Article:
If you put it in that kind of form, then you are no longer saying that you lack understanding: you are now saying that as a professional outfit it is HR’s duty to make sure that it provides understanding to its clients and others by making clear in its policies what it is talking about, and why.

With such ideas in mind, you could adjust the emphasis of your statement to something like:

HR people discuss HR policies with each other on a daily basis, and so for them those policies and their implications are intuitively obvious. Naturally, however, non-specialists do not find these elaborate professional structures transparent. They need the experts’ explanation and guidance.

  • @Ashish I am very glad if this is useful to you.There are many exciting synonyms for 'obvious', as others have noted. It seemed to me that your challenge was more specifically to find one to help you navigate professional discourse critically but also respectfully. Some of the other suggestions are straight-up insulting, and should be avoided. Commented Mar 28, 2016 at 12:44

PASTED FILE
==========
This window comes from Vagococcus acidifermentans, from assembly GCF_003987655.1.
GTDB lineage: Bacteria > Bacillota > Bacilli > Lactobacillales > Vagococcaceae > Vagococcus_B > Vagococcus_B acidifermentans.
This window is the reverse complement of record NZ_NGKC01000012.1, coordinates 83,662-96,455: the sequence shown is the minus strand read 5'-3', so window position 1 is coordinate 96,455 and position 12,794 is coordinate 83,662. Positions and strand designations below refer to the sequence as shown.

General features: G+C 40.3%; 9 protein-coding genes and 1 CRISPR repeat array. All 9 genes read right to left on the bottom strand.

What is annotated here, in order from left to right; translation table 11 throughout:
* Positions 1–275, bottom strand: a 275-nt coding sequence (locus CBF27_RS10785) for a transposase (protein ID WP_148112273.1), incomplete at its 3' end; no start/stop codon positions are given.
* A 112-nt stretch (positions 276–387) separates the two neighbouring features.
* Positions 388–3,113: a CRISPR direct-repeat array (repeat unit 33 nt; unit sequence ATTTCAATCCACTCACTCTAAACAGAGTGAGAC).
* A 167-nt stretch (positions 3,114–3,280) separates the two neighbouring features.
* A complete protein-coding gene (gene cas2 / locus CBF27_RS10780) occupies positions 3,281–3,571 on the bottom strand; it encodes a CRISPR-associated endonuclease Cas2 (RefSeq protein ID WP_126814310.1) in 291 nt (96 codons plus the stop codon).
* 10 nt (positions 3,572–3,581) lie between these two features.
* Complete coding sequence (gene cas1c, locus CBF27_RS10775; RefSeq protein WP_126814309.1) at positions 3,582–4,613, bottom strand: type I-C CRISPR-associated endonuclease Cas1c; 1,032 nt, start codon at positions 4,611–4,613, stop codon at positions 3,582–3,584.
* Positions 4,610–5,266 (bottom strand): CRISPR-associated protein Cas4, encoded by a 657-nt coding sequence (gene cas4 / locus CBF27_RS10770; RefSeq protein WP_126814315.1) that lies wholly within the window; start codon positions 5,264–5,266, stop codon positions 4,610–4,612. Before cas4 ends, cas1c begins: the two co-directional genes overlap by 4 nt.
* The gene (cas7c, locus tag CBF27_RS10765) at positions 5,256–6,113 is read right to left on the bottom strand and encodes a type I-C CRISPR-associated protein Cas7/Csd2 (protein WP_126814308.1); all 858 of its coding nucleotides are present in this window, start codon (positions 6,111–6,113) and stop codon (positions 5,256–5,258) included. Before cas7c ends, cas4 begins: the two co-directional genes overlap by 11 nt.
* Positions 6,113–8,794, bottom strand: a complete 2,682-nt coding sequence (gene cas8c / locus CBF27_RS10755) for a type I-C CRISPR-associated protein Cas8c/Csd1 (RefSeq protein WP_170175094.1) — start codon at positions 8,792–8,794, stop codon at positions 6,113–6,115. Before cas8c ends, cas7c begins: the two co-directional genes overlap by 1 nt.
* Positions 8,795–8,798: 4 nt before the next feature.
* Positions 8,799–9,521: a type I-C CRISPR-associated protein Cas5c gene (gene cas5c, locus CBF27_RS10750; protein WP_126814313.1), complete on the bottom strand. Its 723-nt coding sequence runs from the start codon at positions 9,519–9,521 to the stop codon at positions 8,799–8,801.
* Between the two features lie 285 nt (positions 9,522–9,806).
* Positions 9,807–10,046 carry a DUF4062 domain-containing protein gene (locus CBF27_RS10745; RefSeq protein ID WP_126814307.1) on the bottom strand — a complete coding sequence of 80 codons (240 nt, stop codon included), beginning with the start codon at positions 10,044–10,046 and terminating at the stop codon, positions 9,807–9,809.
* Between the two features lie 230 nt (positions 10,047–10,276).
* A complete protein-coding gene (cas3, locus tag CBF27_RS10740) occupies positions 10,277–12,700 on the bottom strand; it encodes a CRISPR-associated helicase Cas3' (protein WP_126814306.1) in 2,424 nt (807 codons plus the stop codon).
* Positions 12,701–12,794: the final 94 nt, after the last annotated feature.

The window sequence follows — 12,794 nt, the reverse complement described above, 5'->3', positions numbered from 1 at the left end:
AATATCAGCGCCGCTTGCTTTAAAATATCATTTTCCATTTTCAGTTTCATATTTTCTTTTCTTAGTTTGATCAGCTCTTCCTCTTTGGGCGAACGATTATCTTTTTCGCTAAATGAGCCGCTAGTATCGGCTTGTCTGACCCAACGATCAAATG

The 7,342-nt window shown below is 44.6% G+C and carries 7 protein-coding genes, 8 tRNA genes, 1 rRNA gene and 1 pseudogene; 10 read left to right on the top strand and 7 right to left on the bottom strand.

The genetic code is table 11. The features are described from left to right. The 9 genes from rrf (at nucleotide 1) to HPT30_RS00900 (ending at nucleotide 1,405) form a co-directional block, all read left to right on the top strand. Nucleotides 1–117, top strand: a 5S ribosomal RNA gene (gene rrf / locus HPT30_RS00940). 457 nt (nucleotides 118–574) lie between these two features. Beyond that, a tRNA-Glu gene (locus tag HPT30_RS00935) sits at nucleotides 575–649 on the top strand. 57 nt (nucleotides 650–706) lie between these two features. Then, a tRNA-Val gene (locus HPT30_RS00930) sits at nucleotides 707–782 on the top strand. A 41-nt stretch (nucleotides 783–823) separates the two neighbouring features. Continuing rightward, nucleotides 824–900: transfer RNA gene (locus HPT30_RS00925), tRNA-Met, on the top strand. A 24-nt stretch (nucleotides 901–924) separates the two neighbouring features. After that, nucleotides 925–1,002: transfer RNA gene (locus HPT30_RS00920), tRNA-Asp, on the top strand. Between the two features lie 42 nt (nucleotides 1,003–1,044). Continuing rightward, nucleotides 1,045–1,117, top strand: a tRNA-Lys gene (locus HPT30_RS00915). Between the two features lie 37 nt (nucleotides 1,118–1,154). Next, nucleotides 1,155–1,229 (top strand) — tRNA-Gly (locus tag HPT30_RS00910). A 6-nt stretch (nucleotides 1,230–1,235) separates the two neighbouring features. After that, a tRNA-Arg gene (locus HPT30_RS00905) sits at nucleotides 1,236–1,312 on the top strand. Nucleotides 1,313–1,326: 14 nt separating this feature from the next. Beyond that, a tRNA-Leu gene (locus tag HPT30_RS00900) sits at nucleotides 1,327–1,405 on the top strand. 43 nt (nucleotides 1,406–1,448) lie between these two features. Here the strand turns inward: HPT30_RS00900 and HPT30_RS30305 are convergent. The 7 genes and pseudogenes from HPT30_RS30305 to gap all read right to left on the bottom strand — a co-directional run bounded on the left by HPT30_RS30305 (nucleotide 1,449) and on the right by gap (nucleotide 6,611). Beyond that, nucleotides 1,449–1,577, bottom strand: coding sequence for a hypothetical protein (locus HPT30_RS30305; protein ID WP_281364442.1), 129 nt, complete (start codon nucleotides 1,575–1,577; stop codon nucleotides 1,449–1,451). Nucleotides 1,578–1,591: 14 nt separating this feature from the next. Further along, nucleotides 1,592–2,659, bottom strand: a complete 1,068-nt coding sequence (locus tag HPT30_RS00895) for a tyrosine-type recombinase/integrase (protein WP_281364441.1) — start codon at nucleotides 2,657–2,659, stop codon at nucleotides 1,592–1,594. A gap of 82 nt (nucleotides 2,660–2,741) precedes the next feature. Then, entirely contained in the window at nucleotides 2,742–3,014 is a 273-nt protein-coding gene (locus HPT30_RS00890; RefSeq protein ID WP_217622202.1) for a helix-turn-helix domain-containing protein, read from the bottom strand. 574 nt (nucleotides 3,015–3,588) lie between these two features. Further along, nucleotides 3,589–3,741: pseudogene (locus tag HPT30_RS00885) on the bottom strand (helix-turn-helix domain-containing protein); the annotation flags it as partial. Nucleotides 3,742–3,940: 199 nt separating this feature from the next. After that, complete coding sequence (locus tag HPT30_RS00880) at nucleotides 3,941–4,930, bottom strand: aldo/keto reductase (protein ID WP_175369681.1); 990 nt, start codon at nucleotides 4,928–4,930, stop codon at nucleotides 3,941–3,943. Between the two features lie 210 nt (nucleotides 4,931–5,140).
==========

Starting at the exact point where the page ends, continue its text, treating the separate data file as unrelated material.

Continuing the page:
• The term "explicate" or "make explicit" fits into your answer, I believe
    – Otheus
    Commented Mar 28, 2016 at 18:34

It goes without saying is used in British English to mean something is so obvious it is not worth mentioning.

Here's a definition from Cambridge Dictionaries Online

  • OP is not talking about something too obvious to mention. The question involves the application of ideas/policies/whatever that would be stated out loud and then whizz past as if they and their implications are obvious. It becomes your job to be aware that you are (implicitly) agreeing to something that no-one has explained to you and might in effect be not at all what you meant. For example, think about the possible implications in various contexts of innocently agreeing that you have liberal views. Commented Mar 24, 2016 at 12:48
  • It goes without saying that 'it goes without saying' is often used more for emphasis than for its literal meaning, as idioms tend to be. It's also worth noting that this phrase is not uncommon in American English.
    – talrnu
    Commented Mar 24, 2016 at 13:36
  • "It goes without saying" doesn't really seem to apply when there is a disconnect between what someone thinks the other person knows, and what they actually know. How would you use this in the sentence provided by the OP?
    – ColleenV
    Commented Mar 28, 2016 at 23:11
  • @ColleenV I'd use it like this: HR people discuss HR policies with employees on a daily basis and so for them the relevant facts go without saying but for me they are completely new.
    – Charl E
    Commented Mar 29, 2016 at 9:30

Second nature:

something you can do easily or without much thought because you have done it many times before (MW)